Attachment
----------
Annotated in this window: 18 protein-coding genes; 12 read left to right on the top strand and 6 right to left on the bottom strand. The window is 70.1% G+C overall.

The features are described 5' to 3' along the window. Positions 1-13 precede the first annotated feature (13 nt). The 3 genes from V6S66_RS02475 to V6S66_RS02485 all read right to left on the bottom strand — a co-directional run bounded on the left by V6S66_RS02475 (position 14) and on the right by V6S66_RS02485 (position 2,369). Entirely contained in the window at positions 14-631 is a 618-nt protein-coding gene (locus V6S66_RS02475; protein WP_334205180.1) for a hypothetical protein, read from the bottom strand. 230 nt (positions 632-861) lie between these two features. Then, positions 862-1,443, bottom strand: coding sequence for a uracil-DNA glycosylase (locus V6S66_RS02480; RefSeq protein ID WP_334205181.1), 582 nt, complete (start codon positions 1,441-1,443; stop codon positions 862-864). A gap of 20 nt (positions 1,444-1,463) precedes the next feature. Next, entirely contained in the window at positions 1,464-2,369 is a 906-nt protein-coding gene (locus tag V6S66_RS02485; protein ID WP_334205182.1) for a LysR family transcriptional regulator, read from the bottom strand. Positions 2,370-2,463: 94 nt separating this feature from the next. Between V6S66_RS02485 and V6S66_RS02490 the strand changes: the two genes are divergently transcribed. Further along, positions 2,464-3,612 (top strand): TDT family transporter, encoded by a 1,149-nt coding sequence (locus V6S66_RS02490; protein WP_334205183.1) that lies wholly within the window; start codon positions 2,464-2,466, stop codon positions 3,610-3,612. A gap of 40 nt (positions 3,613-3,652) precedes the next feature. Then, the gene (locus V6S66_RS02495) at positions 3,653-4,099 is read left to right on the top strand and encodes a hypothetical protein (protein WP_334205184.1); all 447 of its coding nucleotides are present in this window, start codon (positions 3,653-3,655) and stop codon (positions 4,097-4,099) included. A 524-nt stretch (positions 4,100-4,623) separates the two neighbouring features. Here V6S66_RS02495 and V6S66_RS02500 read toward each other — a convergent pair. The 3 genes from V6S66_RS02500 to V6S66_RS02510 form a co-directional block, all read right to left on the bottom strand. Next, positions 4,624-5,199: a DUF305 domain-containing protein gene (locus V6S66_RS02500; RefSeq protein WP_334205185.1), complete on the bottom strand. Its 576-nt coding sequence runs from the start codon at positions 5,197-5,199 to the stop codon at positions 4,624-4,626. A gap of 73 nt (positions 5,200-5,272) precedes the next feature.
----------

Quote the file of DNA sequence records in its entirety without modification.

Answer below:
Annotated in this window: 18 protein-coding genes; 12 read left to right on the top strand and 6 right to left on the bottom strand. The window is 70.1% G+C overall.

The features are described 5' to 3' along the window. Positions 1-13 precede the first annotated feature (13 nt). The 3 genes from V6S66_RS02475 to V6S66_RS02485 all read right to left on the bottom strand — a co-directional run bounded on the left by V6S66_RS02475 (position 14) and on the right by V6S66_RS02485 (position 2,369). Entirely contained in the window at positions 14-631 is a 618-nt protein-coding gene (locus V6S66_RS02475; protein WP_334205180.1) for a hypothetical protein, read from the bottom strand. 230 nt (positions 632-861) lie between these two features. Then, positions 862-1,443, bottom strand: coding sequence for a uracil-DNA glycosylase (locus V6S66_RS02480; RefSeq protein ID WP_334205181.1), 582 nt, complete (start codon positions 1,441-1,443; stop codon positions 862-864). A gap of 20 nt (positions 1,444-1,463) precedes the next feature. Next, entirely contained in the window at positions 1,464-2,369 is a 906-nt protein-coding gene (locus tag V6S66_RS02485; protein ID WP_334205182.1) for a LysR family transcriptional regulator, read from the bottom strand. Positions 2,370-2,463: 94 nt separating this feature from the next. Between V6S66_RS02485 and V6S66_RS02490 the strand changes: the two genes are divergently transcribed. Further along, positions 2,464-3,612 (top strand): TDT family transporter, encoded by a 1,149-nt coding sequence (locus V6S66_RS02490; protein WP_334205183.1) that lies wholly within the window; start codon positions 2,464-2,466, stop codon positions 3,610-3,612. A gap of 40 nt (positions 3,613-3,652) precedes the next feature. Then, the gene (locus V6S66_RS02495) at positions 3,653-4,099 is read left to right on the top strand and encodes a hypothetical protein (protein WP_334205184.1); all 447 of its coding nucleotides are present in this window, start codon (positions 3,653-3,655) and stop codon (positions 4,097-4,099) included. A 524-nt stretch (positions 4,100-4,623) separates the two neighbouring features. Here V6S66_RS02495 and V6S66_RS02500 read toward each other — a convergent pair. The 3 genes from V6S66_RS02500 to V6S66_RS02510 form a co-directional block, all read right to left on the bottom strand. Next, positions 4,624-5,199: a DUF305 domain-containing protein gene (locus V6S66_RS02500; RefSeq protein WP_334205185.1), complete on the bottom strand. Its 576-nt coding sequence runs from the start codon at positions 5,197-5,199 to the stop codon at positions 4,624-4,626. A gap of 73 nt (positions 5,200-5,272) precedes the next feature.